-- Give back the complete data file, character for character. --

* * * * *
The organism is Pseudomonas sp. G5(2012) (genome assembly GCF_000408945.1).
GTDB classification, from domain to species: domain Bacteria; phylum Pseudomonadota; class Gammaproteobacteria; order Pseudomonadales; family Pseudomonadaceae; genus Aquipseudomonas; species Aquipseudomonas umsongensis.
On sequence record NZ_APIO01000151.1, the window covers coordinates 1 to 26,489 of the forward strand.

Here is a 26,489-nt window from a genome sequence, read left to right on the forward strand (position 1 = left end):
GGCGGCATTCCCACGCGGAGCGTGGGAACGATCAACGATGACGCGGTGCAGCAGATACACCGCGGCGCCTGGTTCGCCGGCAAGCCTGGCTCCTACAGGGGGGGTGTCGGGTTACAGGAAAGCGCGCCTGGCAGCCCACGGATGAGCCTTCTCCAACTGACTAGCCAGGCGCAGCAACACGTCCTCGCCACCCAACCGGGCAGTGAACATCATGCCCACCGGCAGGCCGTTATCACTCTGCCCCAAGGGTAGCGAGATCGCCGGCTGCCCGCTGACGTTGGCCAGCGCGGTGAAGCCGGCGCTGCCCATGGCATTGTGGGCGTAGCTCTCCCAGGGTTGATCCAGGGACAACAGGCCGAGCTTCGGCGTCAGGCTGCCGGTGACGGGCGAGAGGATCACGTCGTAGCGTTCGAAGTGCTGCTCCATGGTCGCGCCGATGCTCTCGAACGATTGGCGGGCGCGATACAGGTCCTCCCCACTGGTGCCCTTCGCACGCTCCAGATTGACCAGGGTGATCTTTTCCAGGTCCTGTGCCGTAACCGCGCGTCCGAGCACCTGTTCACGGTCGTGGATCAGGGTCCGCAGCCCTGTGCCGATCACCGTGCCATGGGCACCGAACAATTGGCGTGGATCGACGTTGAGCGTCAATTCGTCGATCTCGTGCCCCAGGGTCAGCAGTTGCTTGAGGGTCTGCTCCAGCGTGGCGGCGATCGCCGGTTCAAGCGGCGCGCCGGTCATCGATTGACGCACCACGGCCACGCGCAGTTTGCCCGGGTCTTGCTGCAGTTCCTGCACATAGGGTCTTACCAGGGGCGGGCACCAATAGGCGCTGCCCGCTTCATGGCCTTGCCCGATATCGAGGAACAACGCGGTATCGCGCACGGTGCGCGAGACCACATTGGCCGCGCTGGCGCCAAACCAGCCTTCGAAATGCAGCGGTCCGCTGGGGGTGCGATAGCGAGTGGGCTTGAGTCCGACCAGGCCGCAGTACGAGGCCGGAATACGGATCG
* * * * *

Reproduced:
The organism is Pseudomonas sp. G5(2012) (genome assembly GCF_000408945.1).
GTDB classification, from domain to species: domain Bacteria; phylum Pseudomonadota; class Gammaproteobacteria; order Pseudomonadales; family Pseudomonadaceae; genus Aquipseudomonas; species Aquipseudomonas umsongensis.
On sequence record NZ_APIO01000151.1, the window covers coordinates 1 to 26,489 of the forward strand.

Here is a 26,489-nt window from a genome sequence, read left to right on the forward strand (position 1 = left end):
GGCGGCATTCCCACGCGGAGCGTGGGAACGATCAACGATGACGCGGTGCAGCAGATACACCGCGGCGCCTGGTTCGCCGGCAAGCCTGGCTCCTACAGGGGGGGTGTCGGGTTACAGGAAAGCGCGCCTGGCAGCCCACGGATGAGCCTTCTCCAACTGACTAGCCAGGCGCAGCAACACGTCCTCGCCACCCAACCGGGCAGTGAACATCATGCCCACCGGCAGGCCGTTATCACTCTGCCCCAAGGGTAGCGAGATCGCCGGCTGCCCGCTGACGTTGGCCAGCGCGGTGAAGCCGGCGCTGCCCATGGCATTGTGGGCGTAGCTCTCCCAGGGTTGATCCAGGGACAACAGGCCGAGCTTCGGCGTCAGGCTGCCGGTGACGGGCGAGAGGATCACGTCGTAGCGTTCGAAGTGCTGCTCCATGGTCGCGCCGATGCTCTCGAACGATTGGCGGGCGCGATACAGGTCCTCCCCACTGGTGCCCTTCGCACGCTCCAGATTGACCAGGGTGATCTTTTCCAGGTCCTGTGCCGTAACCGCGCGTCCGAGCACCTGTTCACGGTCGTGGATCAGGGTCCGCAGCCCTGTGCCGATCACCGTGCCATGGGCACCGAACAATTGGCGTGGATCGACGTTGAGCGTCAATTCGTCGATCTCGTGCCCCAGGGTCAGCAGTTGCTTGAGGGTCTGCTCCAGCGTGGCGGCGATCGCCGGTTCAAGCGGCGCGCCGGTCATCGATTGACGCACCACGGCCACGCGCAGTTTGCCCGGGTCTTGCTGCAGTTCCTGCACATAGGGTCTTACCAGGGGCGGGCACCAATAGGCGCTGCCCGCTTCATGGCCTTGCCCGATATCGAGGAACAACGCGGTATCGCGCACGGTGCGCGAGACCACATTGGCCGCGCTGGCGCCAAACCAGCCTTCGAAATGCAGCGGTCCGCTGGGGGTGCGATAGCGAGTGGGCTTGAGTCCGACCAGGCCGCAGTACGAGGCCGGAATACGGATCG